JOHN TRIZZINO: Well, most importantly for the moment is the submission to and review by VRBPAC. And submission to the FDA is based upon the Serum Institute manufacturing a product. You may recall we made a decision in August or September of last year to focus our CMC activities, our manufacturing activities, to Serum Institute so that we could get the regulatory filings submitted as quickly as possible. And that proved to be the right decision. We will be adding and supplementing those regulatory filings for facilities at SK Biosciences and then our own manufacturing site in the Czech Republic in Europe. And that will be, at least for this year, the sites that we'll be using for manufacturing.
ANJALEE KHEMLANI: And what about--
JOHN TRIZZINO: And the product that will be available in the US will come from Serum, at least initially.
ANJALEE KHEMLANI: OK, what about the stock itself for the company? I know you've seen it really on a roller coaster ride since February of last year when you had to really announce that delay. We've seen over the course of the pandemic different vaccine companies experience different interest in investors' sentiment. Right now, really, the company is under pressure for waiting to see that US approval. Do you anticipate that that will sort of boost investor confidence?
JOHN TRIZZINO: Yeah, so the market's fairly unpredictable at the moment, as we all know, right? I think there's a high degree of volatility. We feel like we're trending in a similar way to the many of the other COVID vaccine manufacturers. It's been a downward trend. But it's not reflective of our value. I think we are now in a position to have a successful '22. You remember that we have $4 to $5 billion of revenue guidance for '22. We also believe '22 is an important foundation laying year for us, as we see and look toward what will be a transition out of the pandemic into normal kind of commercial vaccine selling. And that's going to be an important turning point for us as well. We believe we're going to have sustainable revenue generation and be an important part of annual revaccination for COVID into the foreseeable future.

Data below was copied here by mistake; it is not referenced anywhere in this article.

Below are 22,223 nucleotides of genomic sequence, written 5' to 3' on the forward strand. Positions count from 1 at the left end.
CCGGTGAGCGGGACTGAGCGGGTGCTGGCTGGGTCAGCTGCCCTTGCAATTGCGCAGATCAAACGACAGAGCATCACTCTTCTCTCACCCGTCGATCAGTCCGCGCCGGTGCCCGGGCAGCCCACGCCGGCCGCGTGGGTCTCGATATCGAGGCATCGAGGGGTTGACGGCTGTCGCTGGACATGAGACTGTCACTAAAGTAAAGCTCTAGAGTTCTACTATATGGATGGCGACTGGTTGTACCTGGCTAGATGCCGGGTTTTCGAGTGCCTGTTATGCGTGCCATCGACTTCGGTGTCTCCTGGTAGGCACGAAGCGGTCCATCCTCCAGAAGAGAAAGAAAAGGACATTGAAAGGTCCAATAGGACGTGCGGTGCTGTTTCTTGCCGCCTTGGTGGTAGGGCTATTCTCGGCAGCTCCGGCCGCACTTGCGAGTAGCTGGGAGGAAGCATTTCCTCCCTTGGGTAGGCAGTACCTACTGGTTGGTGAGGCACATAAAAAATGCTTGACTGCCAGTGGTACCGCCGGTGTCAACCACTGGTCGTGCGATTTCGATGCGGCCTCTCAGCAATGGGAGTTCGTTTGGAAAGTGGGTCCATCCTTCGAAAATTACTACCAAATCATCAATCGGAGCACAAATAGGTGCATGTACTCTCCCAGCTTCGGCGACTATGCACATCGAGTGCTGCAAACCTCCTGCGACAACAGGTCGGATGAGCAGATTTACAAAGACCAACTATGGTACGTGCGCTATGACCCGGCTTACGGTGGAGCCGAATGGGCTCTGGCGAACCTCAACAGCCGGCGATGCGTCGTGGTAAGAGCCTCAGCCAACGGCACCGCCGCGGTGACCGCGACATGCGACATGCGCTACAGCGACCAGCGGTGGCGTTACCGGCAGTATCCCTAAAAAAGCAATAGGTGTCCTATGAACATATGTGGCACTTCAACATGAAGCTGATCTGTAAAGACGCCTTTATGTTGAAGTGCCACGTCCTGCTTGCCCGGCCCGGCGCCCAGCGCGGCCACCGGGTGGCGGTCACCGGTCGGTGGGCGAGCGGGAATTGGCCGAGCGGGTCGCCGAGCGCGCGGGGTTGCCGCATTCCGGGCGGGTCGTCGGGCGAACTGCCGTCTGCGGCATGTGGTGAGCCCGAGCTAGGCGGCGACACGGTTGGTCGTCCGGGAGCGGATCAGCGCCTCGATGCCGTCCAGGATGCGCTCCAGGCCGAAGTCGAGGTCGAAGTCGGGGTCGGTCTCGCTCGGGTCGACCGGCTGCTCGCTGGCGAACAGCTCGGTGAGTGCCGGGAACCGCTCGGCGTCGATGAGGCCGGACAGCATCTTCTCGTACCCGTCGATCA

AKIKO FUJITA: Yeah, so John, let's pick up on that point because I know you've been asked a lot about the timing of this product coming to market. We're more than two years into the pandemic in developing countries, at least. Many are on their second booster shot. What does the demand outlook look like for you? And where are you likely to see the biggest demand?
JOHN TRIZZINO: Yeah, you know, again, I refer back to the lead-in. And I think it's critically important for everybody to understand that there's still a high significant amount of virus circulating around the globe and around the US for sure. And so, it's off a bit of the front page and the headline news, but it still is something that we need to be concerned about, we need to focus on. We're not yet sure whether we're going to continue to be six-month boosting or annual boosting. But what we do know is there is going to be a continuing high demand for a vaccine across the globe. And we'll wait to see exactly what that is, but certainly clear need for a vaccine and clear need for vaccination programs.